This Italian sausage and potatoes skillet is ready in 30 minutes and will please even the pickiest of eaters. Make a double batch and save some for lunches!
Italian Sausage and Potatoes
Juicy Italian links and tender, buttery red potatoes are seasoned with fresh rosemary and basil for a simple, delicious flavor.
Toss in some chopped onion and halved grape tomatoes for acid and sweetness, and you have yourself one incredibly easy meal!
The best part about this sausage and potatoes skillet recipe is that it’s incredibly versatile!
While my family loves the combination of hot Italian sausage and potatoes, you could easily throw in some extra veggies or try a different variety of links.
Skillet recipes are a favorite of mine, especially when weeknights are hectic. Not only are they quick and easy, but there’s no pile of dishes to clean before bed.
Sausage Potato Skillet Tips and Tricks
- Don’t overcrowd the pan! Food needs plenty of room to brown properly, so be sure to use a pan that has lots of surface area.
- Swap out the links. There are so many different varieties of sausage!
The spicy Italian is so flavorful in this fried potatoes and sausage recipe, but mild or sweet would be just as delicious.
You could even try bratwurst or kielbasa if you’d like.
- Kitchen hack: Instead of slicing grape tomatoes one at a time, place a handful between two lids and run a bread knife through the middle.
You’ll have the whole pint halved in seconds!
- Leave the skins on. No need to peel each potato — the skin is already quite thin. Just give them a good rinse and a gentle scrub with your fingers as needed.
- No fresh herbs? While they certainly provide the best flavor, you can substitute dried rosemary and dried basil if needed.
Just reduce the amount to 1 teaspoon of each.
This sausage and potatoes skillet recipe creates a full meal, especially if you decide to add some extra veggies to the pan!
If you want extra greens on your plate, throw together some coleslaw or a fresh leafy salad.
Corn on the cob is another excellent addition, and the extra sweetness will balance the savory flavors of the skillet potatoes and sausage.
Italian Sausage and Potatoes FAQ
No need to pierce the sausages before cooking them. Just place them in your oiled pan and cook over medium heat until browned.
Bell peppers, yellow squash, zucchini, broccoli, green beans, and asparagus would all taste great with fried potatoes and sausage. Keep a close eye on whatever you choose to add since some veggies take longer to cook than others.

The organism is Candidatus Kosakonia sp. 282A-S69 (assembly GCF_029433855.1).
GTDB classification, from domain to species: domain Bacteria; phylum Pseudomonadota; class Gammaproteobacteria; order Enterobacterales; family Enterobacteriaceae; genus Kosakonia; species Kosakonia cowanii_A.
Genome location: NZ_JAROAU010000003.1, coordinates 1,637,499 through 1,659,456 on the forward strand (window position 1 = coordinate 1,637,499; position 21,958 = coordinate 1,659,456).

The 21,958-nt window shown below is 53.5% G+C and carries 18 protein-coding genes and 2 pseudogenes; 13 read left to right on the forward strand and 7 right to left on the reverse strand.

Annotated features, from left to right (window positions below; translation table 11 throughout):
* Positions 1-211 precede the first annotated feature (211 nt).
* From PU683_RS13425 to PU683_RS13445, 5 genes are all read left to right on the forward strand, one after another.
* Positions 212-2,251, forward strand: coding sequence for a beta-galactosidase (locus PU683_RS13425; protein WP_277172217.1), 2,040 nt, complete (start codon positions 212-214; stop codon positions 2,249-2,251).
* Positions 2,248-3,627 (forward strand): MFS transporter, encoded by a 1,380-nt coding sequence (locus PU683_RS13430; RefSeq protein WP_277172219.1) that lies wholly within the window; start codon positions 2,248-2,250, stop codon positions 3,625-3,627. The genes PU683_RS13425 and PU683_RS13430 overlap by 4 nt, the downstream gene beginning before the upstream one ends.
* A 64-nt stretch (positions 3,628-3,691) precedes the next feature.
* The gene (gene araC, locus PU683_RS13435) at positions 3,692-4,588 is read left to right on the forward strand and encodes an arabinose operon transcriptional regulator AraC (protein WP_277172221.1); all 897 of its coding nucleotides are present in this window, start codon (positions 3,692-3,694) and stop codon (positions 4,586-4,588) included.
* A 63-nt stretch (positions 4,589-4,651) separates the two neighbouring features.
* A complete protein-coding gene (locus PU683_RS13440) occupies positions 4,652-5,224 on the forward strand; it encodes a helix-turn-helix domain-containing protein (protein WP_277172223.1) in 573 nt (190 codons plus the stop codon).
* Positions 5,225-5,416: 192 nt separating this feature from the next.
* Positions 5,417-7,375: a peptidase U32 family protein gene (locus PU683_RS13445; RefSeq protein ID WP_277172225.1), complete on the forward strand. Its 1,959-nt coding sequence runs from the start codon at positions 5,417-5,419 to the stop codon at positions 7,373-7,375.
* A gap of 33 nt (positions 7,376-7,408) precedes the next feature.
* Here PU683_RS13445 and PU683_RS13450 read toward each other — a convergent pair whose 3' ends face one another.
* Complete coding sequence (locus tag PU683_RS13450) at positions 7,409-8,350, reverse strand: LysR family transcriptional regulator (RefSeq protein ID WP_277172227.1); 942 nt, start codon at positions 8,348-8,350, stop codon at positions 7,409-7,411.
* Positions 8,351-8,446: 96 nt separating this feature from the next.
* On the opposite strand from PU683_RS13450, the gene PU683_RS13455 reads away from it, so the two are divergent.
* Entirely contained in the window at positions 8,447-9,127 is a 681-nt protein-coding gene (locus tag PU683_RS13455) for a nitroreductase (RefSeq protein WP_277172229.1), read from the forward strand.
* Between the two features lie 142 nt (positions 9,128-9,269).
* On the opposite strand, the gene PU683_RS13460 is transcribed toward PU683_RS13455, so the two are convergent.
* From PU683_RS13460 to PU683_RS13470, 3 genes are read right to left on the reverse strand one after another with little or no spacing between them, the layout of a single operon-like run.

You could also swap the larger red potatoes with baby red or baby gold varieties.
Leftovers will keep for 3 to 4 days in the refrigerator when stored in an airtight container.
Reheat skillet potatoes and sausage in the microwave or on the stove until everything is warmed through.
With love, from our simple kitchen to yours.
Other 30 Minute Meals
Italian Sausage and Potatoes
- 1 tablespoon extra virgin olive oil
- 1 pound hot Italian sausage, any sausage can be used
- 1/2 yellow onion, chopped
- 1 pound red potatoes, cut into 1-inch pieces
- 2 garlic cloves, minced
- 1 pint grape tomatoes, sliced in half (divided)
- 1 tablespoon chopped rosemary
- 1 tablespoon chopped basil
- 1/2 teaspoon kosher salt
- 1/2 teaspoon fresh ground black pepper
- Warm oil in a large non-stick skillet over medium-high heat (a seasoned cast iron skillet is perfect), add sausage and cover. Cook until browned, turning once. After sausages are browned add potatoes, onion, salt and pepper. Cover. Stir often.
- Remove sausages once they are mostly cooked through. Spread potato mixture across skillet and cook for about 10 minutes, stirring occasionally.
- Slice sausage into 1/2” pieces and return to pan. Add rosemary, garlic and 1/2 of tomatoes. Cook about 5 minutes or until tomatoes are cooked. Add basil, remaining tomatoes and stir to combine. Serve and enjoy!
All nutritional information is based on third party calculations and is only an estimate. Each recipe’s nutritional value will vary depending on the ingredients used, measuring methods, and portion sizes.
Originally published August 2012, updated and republished February 2023
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